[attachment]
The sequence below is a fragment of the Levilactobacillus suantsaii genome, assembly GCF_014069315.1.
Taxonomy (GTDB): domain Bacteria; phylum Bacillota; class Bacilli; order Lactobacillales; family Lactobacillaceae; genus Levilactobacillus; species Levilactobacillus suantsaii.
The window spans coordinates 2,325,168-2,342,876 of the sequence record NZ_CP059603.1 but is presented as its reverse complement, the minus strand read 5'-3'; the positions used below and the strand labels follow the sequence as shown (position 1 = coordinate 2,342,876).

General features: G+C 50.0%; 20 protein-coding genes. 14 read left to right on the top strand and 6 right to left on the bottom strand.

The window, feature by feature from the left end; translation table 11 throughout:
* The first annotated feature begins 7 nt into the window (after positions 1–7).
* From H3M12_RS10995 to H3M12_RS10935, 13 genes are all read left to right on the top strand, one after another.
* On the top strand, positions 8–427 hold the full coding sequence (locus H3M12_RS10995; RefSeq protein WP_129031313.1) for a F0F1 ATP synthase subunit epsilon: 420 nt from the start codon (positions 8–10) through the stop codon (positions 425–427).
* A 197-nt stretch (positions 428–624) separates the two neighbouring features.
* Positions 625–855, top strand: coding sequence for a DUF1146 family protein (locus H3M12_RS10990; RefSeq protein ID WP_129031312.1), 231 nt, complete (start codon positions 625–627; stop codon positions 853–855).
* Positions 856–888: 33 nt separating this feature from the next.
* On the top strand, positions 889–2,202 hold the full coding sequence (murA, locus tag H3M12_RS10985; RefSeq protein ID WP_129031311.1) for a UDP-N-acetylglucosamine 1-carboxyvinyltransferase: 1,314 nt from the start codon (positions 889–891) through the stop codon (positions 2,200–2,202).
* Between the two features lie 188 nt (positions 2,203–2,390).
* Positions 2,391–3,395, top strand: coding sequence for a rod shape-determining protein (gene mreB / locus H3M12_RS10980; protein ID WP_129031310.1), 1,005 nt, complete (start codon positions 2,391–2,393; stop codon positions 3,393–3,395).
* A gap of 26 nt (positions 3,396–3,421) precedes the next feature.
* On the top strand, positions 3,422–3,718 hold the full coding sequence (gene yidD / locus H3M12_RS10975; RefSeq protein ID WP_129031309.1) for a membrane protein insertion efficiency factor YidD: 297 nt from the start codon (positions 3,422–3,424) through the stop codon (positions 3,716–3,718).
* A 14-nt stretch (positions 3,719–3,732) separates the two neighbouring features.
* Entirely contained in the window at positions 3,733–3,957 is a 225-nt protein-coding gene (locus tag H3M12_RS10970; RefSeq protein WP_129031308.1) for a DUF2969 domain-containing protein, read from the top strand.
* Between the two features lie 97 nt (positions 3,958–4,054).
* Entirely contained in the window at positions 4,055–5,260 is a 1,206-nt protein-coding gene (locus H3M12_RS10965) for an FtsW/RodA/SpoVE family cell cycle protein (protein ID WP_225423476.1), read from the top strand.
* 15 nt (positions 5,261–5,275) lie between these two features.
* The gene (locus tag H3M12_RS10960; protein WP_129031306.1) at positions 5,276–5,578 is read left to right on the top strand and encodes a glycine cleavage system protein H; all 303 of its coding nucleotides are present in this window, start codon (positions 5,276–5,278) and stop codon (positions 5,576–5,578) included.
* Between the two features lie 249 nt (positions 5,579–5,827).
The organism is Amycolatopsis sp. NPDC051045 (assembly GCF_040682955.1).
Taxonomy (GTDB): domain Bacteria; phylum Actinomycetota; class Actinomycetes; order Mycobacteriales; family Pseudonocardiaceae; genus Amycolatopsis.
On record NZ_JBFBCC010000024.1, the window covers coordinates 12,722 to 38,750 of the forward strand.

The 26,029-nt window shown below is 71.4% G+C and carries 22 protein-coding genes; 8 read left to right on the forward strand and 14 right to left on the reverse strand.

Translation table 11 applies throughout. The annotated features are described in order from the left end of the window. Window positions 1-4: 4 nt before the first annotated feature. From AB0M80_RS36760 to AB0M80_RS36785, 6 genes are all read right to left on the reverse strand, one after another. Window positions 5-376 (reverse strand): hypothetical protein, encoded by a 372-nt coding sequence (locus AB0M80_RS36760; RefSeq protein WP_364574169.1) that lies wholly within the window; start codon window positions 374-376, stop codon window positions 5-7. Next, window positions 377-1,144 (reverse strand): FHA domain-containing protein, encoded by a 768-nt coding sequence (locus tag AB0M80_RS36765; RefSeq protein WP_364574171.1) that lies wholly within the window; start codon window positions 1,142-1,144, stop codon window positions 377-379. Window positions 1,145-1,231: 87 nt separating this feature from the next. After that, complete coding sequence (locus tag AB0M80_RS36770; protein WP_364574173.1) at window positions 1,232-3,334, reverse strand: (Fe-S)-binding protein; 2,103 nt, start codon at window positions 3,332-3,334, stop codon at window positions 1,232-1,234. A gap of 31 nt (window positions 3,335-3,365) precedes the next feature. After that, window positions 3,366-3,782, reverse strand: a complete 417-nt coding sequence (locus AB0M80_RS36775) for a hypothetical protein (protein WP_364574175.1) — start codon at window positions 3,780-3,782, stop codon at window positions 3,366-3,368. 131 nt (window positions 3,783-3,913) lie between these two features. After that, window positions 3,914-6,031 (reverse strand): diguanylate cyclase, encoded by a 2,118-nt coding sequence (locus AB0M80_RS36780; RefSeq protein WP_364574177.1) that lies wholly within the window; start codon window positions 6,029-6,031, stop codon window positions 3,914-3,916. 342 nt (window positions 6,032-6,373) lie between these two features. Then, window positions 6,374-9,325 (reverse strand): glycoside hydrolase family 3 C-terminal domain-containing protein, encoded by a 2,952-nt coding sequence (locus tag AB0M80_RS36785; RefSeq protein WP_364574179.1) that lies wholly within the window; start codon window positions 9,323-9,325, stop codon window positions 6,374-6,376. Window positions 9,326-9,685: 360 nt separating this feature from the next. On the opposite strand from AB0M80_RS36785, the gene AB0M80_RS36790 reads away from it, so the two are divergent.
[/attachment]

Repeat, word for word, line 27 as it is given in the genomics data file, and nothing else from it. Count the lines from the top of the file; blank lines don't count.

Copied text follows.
The 26,029-nt window shown below is 71.4% G+C and carries 22 protein-coding genes; 8 read left to right on the forward strand and 14 right to left on the reverse strand.